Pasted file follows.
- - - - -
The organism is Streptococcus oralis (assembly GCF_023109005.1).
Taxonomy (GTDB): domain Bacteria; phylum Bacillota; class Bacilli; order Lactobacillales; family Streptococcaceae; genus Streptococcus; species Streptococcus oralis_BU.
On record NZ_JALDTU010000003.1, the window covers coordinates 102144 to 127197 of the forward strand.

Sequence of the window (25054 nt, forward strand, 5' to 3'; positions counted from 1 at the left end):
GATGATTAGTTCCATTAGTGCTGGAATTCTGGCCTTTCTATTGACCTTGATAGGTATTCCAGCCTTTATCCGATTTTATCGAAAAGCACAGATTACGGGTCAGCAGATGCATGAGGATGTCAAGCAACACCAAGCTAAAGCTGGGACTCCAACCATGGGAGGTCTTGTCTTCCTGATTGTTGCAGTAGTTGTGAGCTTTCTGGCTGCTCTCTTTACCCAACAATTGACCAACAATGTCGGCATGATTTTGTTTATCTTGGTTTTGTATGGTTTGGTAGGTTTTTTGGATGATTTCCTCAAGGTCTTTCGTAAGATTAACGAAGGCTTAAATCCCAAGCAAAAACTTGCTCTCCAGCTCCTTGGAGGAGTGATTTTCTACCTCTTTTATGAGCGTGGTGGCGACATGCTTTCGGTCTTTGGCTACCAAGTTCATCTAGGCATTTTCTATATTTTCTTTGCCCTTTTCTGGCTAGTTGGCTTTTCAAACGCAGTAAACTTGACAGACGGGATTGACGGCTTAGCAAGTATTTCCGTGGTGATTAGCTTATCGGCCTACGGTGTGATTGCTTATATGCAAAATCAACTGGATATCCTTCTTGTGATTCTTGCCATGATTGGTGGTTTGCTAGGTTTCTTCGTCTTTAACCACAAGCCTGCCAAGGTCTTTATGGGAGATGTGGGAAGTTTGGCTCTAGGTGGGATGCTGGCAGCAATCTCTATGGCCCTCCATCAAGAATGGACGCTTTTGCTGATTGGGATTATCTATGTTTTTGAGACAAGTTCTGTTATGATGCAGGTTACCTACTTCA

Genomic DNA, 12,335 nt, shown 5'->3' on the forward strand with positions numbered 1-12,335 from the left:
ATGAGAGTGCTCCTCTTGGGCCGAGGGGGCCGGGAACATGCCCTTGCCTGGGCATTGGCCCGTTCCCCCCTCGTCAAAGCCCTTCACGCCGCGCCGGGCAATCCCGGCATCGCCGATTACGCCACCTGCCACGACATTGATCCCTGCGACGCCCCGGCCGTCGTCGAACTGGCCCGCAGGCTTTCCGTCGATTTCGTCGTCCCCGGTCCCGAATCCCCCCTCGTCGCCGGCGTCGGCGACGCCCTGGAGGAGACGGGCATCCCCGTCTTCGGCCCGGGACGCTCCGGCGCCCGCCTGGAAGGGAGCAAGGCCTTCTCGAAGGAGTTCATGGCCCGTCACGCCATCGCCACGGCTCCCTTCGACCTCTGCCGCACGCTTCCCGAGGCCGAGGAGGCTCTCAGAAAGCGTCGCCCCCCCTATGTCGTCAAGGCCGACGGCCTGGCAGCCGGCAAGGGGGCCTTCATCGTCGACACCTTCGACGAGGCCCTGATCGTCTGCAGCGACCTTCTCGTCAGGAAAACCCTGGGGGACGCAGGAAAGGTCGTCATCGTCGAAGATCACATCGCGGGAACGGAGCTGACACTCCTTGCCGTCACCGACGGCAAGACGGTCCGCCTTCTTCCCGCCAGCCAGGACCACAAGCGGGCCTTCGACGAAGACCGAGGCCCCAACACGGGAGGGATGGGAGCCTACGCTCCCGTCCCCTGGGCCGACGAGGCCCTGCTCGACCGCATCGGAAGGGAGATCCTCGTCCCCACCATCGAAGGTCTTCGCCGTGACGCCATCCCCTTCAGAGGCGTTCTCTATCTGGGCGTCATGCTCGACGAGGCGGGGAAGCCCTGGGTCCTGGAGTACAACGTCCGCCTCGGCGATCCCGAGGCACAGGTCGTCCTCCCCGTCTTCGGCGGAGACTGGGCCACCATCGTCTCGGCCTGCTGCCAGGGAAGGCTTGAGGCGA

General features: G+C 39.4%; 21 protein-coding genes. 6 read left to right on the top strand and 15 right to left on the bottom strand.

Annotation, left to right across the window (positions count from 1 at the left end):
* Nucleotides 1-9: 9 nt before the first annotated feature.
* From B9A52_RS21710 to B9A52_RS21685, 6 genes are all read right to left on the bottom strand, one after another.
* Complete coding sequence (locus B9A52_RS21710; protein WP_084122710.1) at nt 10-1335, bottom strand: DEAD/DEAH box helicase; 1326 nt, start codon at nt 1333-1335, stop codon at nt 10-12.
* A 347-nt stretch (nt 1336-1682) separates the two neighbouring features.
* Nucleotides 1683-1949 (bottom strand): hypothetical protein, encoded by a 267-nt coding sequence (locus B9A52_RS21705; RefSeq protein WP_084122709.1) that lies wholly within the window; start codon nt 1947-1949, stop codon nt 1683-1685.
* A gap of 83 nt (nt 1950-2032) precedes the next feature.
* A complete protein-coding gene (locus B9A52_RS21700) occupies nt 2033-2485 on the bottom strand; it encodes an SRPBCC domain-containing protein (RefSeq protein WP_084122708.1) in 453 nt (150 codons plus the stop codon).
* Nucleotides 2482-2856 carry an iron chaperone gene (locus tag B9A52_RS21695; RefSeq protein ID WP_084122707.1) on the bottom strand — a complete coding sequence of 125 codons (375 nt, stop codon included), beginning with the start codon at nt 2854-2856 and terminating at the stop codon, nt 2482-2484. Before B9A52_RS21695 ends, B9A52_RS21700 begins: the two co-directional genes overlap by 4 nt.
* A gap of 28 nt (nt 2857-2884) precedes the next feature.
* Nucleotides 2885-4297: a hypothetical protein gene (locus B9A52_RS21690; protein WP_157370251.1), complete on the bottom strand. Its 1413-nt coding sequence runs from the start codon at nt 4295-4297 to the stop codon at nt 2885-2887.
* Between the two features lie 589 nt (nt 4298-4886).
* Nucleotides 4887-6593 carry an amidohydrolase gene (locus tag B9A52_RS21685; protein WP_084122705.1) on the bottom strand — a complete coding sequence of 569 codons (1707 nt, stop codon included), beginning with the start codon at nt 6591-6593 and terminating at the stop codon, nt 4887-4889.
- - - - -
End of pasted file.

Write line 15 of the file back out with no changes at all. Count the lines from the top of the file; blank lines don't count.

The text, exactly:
* A gap of 83 nt (nt 1950-2032) precedes the next feature.